The Health Beliefs of Mexican, Mexican American and Anglo American Women

Felipe Castro, Pauline Furth, Herbert Karlow

Research output: Contribution to journalArticlepeer-review

68 Scopus citations


The health-illness beliefs in five health domains as related to level of acculturation were examined in 102 Mexican, Mexican American, and Anglo American women. The five health domains examined were Mexican folk beliefs, hot-cold theory of illness beliefs, beliefs of responsibility and control over own health, cardiovascular disease beliefs, and stress-illness beliefs. The question of interest was whether less acculturated Mexican women as compared with more acculturated and Anglo women have a significantly different conceptual system of health-illness beliefs in these five domains. A different health belief schemata in these less acculturated women might function as a barrier to their acceptance of and compliance with biomedical treatments. The Mexican-origin women expressed mild acceptance of Mexican folk beliefs, a moderate acceptance of hot-cold beliefs and a strong acceptance of biomedical beliefs (cardiovascular and stress-illness beliefs). The less aculturated women reported having a somewhat lower sense of responsibility and control over own health as characterized by a greater acceptance of powerful external agents, God, chance, the doctor, as determinants of health outcomes. These results suggest that Mexican-origin.women have a dual system of belief which tends to weaken but not disappear with increasing acculturation. This dual system however would not appear to interfere with their ability to accept and comply with prescribed biomedical health regimens.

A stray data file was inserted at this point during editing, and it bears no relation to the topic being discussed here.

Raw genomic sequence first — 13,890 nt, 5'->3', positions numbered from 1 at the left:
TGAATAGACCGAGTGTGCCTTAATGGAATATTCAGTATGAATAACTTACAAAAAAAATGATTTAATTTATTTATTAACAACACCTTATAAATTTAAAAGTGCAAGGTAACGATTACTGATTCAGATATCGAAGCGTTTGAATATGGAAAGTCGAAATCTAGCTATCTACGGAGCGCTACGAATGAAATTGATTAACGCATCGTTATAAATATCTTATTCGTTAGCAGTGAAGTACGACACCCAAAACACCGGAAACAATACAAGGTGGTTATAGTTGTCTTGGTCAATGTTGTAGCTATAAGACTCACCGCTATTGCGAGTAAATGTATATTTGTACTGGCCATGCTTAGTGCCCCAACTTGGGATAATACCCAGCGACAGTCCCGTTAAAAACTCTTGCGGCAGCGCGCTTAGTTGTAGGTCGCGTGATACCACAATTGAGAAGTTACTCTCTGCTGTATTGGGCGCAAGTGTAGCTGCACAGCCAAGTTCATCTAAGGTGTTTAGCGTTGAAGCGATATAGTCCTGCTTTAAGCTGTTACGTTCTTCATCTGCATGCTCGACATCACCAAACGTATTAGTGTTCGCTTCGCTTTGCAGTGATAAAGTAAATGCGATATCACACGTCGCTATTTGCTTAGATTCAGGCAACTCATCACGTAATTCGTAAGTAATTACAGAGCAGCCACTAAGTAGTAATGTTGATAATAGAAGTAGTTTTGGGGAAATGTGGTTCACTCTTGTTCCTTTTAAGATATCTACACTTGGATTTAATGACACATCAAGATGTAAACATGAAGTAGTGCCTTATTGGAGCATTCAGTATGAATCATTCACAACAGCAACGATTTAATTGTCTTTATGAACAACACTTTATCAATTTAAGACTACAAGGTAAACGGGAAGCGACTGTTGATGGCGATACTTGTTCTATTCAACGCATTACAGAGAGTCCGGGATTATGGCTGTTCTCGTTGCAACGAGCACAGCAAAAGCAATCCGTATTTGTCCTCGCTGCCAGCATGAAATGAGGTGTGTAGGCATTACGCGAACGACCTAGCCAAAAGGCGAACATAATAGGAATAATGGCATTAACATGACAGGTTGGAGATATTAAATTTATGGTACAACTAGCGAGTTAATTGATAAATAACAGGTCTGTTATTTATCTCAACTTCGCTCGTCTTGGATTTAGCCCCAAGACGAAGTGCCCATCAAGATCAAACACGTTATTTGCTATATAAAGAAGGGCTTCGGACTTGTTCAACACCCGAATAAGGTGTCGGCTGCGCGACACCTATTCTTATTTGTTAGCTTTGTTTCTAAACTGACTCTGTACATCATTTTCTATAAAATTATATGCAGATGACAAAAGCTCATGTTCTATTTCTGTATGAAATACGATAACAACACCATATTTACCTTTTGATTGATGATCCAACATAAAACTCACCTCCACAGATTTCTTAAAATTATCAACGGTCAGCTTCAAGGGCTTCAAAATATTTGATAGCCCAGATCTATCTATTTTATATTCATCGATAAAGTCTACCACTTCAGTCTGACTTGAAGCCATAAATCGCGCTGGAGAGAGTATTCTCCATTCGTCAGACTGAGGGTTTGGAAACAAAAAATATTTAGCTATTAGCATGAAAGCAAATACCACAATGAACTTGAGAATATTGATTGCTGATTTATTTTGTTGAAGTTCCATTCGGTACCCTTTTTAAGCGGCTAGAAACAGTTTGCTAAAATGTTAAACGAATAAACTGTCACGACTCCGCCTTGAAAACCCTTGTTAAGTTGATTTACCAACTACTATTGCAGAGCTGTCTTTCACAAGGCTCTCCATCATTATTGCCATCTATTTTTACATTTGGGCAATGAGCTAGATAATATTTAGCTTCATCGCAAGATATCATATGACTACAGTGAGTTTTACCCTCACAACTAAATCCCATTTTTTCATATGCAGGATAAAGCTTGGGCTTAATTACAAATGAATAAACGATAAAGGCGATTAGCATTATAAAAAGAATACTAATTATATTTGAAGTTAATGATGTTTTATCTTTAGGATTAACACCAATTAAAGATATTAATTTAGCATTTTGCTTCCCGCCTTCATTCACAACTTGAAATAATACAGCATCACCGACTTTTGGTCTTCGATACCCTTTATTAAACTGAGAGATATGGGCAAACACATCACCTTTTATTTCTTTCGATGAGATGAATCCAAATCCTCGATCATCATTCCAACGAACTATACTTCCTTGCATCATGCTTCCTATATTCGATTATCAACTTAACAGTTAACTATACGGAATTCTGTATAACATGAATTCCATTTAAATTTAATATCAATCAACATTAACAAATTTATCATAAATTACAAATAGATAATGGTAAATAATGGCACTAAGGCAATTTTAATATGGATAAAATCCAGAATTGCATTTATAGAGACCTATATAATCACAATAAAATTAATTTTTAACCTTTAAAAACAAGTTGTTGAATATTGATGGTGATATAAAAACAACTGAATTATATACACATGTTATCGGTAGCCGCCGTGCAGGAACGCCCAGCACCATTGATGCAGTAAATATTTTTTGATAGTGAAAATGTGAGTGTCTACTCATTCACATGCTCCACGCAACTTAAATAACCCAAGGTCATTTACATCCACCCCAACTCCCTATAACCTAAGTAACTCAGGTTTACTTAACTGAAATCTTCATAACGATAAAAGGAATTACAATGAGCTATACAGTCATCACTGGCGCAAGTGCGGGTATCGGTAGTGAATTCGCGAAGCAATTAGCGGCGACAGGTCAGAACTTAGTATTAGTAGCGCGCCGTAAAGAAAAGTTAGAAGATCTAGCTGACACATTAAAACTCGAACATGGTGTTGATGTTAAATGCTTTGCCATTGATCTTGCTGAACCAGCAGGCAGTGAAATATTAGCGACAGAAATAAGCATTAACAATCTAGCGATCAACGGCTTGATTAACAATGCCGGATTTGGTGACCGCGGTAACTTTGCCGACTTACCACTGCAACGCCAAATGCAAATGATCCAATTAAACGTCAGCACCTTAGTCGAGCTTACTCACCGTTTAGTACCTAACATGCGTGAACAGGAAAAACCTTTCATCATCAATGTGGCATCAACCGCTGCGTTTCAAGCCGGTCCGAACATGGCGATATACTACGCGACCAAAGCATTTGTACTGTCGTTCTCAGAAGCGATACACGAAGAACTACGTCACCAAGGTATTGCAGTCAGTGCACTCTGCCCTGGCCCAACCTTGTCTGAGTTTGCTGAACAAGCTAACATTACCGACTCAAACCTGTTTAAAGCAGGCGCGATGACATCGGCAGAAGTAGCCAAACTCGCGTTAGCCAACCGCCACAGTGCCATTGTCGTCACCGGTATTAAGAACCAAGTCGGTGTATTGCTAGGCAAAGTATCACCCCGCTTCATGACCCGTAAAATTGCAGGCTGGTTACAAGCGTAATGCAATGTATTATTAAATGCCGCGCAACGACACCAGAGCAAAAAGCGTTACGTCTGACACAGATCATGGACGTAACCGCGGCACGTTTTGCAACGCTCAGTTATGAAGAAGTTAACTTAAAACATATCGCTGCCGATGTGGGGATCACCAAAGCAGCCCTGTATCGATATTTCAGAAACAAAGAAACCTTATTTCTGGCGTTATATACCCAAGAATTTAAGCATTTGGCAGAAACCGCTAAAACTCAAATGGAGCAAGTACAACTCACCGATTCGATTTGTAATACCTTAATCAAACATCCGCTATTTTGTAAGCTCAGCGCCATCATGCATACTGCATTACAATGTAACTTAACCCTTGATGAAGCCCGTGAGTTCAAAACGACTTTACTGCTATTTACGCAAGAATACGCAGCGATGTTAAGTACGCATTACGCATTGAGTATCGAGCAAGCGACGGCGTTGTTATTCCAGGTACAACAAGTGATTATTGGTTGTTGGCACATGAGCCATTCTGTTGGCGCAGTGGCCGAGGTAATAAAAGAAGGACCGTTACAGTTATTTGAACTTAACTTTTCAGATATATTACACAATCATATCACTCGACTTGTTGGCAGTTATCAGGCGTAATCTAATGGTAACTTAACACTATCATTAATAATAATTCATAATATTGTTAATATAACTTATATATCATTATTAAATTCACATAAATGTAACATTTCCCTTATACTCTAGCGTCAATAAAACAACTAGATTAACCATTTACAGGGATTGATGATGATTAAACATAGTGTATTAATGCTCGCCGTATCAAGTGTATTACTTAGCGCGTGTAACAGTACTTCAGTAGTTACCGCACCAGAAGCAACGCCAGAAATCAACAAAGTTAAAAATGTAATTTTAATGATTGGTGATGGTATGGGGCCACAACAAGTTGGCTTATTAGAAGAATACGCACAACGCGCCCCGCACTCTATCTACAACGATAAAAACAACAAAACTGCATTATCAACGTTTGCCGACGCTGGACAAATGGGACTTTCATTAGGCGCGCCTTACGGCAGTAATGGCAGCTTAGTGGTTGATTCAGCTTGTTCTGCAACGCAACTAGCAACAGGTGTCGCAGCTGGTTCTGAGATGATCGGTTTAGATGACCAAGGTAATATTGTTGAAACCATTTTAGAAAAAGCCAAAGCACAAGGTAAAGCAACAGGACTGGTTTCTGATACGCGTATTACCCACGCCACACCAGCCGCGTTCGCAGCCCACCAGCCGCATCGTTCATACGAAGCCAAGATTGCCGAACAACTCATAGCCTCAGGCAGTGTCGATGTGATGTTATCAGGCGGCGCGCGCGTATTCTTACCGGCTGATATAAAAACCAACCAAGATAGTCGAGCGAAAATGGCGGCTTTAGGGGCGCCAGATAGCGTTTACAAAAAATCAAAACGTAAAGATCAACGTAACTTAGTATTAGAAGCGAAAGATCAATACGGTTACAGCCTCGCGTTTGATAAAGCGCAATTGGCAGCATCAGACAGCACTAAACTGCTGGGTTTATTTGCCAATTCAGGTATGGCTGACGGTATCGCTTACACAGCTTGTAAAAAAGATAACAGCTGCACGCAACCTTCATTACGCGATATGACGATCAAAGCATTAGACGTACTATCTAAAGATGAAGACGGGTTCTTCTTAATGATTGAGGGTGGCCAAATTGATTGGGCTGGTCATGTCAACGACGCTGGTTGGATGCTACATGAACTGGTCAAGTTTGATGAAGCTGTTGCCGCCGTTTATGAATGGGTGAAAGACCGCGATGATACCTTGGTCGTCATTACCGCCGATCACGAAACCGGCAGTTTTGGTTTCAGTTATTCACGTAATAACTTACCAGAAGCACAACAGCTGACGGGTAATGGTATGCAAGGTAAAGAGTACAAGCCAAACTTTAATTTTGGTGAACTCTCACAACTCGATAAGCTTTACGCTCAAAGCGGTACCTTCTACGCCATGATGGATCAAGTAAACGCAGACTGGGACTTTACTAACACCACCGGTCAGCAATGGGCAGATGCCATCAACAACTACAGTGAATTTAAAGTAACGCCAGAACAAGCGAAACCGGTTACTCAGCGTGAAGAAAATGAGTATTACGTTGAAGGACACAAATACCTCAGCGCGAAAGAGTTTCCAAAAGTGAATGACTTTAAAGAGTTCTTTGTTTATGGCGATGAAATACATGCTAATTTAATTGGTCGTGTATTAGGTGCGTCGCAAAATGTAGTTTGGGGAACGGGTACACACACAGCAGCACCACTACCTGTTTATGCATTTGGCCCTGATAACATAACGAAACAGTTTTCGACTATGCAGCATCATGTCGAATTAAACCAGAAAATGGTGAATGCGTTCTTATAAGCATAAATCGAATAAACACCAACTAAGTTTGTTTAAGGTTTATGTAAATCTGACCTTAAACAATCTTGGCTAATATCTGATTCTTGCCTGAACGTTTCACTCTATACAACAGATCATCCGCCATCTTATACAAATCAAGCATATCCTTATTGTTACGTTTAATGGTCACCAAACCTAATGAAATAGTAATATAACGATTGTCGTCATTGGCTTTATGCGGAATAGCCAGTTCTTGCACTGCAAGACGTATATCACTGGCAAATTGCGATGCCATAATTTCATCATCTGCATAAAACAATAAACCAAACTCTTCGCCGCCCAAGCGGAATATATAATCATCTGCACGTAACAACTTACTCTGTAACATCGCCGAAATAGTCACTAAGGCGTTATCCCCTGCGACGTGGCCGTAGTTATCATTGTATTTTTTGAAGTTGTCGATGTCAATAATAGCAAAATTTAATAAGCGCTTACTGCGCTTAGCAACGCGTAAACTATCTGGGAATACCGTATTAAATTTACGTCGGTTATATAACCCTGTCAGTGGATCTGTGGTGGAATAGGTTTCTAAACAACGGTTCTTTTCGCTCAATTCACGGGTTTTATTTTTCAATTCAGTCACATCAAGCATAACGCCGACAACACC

Original languageEnglish (US)
Pages (from-to)365-383
Number of pages19
JournalHispanic Journal of Behavioral Sciences
Issue number4
StatePublished - 1984
Externally publishedYes

ASJC Scopus subject areas

  • Social Psychology
  • Linguistics and Language
  • Cultural Studies
  • Anthropology


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